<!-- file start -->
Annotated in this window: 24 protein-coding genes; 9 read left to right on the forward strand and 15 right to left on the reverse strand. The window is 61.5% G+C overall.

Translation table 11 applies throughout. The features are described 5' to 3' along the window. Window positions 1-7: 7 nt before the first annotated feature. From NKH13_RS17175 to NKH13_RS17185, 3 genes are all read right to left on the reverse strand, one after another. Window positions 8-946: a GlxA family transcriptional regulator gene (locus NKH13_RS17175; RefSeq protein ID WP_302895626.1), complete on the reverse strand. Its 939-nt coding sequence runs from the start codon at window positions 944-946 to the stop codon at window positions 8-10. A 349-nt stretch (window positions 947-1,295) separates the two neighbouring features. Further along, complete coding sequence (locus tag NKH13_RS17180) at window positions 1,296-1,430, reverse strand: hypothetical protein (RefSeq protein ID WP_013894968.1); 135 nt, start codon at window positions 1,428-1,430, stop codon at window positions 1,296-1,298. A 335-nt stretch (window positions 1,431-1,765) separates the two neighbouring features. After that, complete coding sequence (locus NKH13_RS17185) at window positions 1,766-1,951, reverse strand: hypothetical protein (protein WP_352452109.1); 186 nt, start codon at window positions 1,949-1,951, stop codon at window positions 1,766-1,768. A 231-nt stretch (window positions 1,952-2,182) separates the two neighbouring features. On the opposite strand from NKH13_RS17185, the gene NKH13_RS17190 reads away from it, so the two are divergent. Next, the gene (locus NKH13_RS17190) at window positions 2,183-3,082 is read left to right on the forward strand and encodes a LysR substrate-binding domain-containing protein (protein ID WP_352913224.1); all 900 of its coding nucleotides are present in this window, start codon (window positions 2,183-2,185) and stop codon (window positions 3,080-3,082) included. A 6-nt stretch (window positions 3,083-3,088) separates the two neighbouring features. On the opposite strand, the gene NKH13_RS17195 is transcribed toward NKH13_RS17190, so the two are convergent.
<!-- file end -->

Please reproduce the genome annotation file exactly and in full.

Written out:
Annotated in this window: 24 protein-coding genes; 9 read left to right on the forward strand and 15 right to left on the reverse strand. The window is 61.5% G+C overall.

Translation table 11 applies throughout. The features are described 5' to 3' along the window. Window positions 1-7: 7 nt before the first annotated feature. From NKH13_RS17175 to NKH13_RS17185, 3 genes are all read right to left on the reverse strand, one after another. Window positions 8-946: a GlxA family transcriptional regulator gene (locus NKH13_RS17175; RefSeq protein ID WP_302895626.1), complete on the reverse strand. Its 939-nt coding sequence runs from the start codon at window positions 944-946 to the stop codon at window positions 8-10. A 349-nt stretch (window positions 947-1,295) separates the two neighbouring features. Further along, complete coding sequence (locus tag NKH13_RS17180) at window positions 1,296-1,430, reverse strand: hypothetical protein (RefSeq protein ID WP_013894968.1); 135 nt, start codon at window positions 1,428-1,430, stop codon at window positions 1,296-1,298. A 335-nt stretch (window positions 1,431-1,765) separates the two neighbouring features. After that, complete coding sequence (locus NKH13_RS17185) at window positions 1,766-1,951, reverse strand: hypothetical protein (protein WP_352452109.1); 186 nt, start codon at window positions 1,949-1,951, stop codon at window positions 1,766-1,768. A 231-nt stretch (window positions 1,952-2,182) separates the two neighbouring features. On the opposite strand from NKH13_RS17185, the gene NKH13_RS17190 reads away from it, so the two are divergent. Next, the gene (locus NKH13_RS17190) at window positions 2,183-3,082 is read left to right on the forward strand and encodes a LysR substrate-binding domain-containing protein (protein ID WP_352913224.1); all 900 of its coding nucleotides are present in this window, start codon (window positions 2,183-2,185) and stop codon (window positions 3,080-3,082) included. A 6-nt stretch (window positions 3,083-3,088) separates the two neighbouring features. On the opposite strand, the gene NKH13_RS17195 is transcribed toward NKH13_RS17190, so the two are convergent.